Yesterday the Houston Astros promoted right-handed pitcher James Hoyt to the major league roster. Hoyt is a rarity: a 30-year-old rookie arm with above-average stuff and a strong minor league performance record. He appeared in the majors last year with the Astros but still holds rookie status for 2017. Let’s do a quick update.
James Hoyt pitched college baseball at Centenary but wasn’t drafted after posting an 18.82 ERA during an injury-plagued spring in 2010. He performed well at an independent tryout camp in 2011, pitched well in the Mexican League in 2012, signed with the Braves system as a free agent in ’13, then was swapped to Houston in the Evan Gattis trade.
Hoyt rated as a Grade C+ but did not get into the pre-season Top 20 Houston Astros prospects list for 2017, ranking somewhere in the 21-25 range.
Since getting healthy his record is marked by ridiculous strikeout ratios: he fanned 105 in 82 innings in 2013, 77 in 59 innings in 2014, 66 in 49 innings in 2015, and a stunning 93 in 55 innings in 2016, moving up the farm system ladders. During this trial with the Astros last year he fanned 28 in 22 major league innings, with nine walks, 16 hits, and a 4.50 ERA. He fanned eight in five shutout innings in Triple-A so far in 2017.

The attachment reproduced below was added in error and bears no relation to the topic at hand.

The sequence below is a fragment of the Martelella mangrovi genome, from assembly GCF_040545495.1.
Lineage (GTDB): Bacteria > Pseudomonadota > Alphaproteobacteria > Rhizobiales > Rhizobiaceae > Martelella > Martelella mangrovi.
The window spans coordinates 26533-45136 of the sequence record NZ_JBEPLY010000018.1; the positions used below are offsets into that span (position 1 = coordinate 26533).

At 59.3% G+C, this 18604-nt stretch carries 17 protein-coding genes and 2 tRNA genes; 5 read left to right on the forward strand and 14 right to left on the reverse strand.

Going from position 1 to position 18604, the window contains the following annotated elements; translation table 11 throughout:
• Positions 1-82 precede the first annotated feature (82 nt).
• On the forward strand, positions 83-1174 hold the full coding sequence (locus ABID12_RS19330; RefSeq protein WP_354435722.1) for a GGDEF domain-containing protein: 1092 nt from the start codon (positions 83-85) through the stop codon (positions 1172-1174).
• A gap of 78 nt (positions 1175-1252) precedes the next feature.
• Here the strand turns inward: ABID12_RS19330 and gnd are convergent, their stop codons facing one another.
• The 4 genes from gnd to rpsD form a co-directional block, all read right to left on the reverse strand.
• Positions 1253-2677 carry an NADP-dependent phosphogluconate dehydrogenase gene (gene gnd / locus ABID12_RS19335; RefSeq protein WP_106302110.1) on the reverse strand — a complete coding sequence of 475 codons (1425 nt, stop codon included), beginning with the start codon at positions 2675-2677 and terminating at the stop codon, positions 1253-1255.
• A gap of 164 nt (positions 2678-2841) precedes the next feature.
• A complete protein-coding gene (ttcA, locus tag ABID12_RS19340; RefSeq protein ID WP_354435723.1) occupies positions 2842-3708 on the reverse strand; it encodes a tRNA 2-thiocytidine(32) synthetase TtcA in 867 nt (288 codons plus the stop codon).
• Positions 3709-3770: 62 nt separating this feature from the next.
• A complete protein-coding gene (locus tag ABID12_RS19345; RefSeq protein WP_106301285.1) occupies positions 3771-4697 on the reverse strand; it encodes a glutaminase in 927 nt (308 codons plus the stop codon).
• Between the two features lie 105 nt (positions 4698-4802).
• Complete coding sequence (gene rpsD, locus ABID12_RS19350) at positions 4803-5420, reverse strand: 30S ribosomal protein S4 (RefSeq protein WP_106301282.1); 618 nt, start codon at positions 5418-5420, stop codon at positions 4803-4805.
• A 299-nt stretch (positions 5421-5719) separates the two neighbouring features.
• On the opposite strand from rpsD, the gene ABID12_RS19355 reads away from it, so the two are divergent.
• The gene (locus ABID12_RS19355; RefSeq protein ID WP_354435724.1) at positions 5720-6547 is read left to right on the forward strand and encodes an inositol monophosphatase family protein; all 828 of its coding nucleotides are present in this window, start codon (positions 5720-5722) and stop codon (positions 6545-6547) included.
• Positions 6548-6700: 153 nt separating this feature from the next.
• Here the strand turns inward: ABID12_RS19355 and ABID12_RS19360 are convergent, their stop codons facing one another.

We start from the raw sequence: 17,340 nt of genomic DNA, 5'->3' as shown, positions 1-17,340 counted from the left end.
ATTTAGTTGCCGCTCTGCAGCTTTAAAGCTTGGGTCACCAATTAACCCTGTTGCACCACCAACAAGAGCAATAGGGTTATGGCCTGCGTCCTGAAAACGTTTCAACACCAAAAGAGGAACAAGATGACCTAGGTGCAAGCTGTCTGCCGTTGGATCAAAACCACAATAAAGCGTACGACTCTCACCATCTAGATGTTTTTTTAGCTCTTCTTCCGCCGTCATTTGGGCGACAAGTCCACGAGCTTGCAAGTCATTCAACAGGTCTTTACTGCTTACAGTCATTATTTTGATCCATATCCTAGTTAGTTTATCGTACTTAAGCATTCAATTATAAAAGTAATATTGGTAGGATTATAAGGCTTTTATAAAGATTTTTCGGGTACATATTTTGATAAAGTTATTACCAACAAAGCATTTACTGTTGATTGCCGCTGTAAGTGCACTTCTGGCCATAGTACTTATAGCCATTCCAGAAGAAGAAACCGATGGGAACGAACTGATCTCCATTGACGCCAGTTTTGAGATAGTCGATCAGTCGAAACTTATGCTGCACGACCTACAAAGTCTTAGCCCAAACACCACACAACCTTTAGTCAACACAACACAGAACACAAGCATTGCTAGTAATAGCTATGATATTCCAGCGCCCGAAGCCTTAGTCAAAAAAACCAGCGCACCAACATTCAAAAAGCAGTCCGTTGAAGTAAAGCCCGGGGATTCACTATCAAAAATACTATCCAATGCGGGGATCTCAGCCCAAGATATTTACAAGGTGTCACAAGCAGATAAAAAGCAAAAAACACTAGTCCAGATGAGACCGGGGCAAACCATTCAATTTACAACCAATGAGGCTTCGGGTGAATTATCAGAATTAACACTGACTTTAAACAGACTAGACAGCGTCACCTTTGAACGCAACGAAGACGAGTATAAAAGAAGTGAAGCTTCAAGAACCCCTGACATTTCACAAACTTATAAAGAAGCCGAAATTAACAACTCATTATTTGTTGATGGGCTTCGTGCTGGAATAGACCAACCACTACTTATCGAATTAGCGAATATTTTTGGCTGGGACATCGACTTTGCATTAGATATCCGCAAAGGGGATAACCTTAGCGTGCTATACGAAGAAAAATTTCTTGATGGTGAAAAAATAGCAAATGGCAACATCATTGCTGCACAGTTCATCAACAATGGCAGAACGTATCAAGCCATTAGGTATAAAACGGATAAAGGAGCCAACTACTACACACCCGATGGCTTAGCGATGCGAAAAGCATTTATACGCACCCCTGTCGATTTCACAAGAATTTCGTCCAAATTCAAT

Hoyt is not doing this with junk: he got his fastball up to 95 in the majors last fall and has been reliably clocked as high as 96 in the past. He relies heavily on his slider, noted as having “exceptional depth” by BrooksBaseball, and will mix in an occasional change-up. He’s shut down right-handers easily at all levels and has held his own against lefties, meaning he doesn’t have to be limited to ROOGY work.
Overall Hoyt presents a short/middle relief profile but a fun one if you, like me, have a fascist love for strikeouts.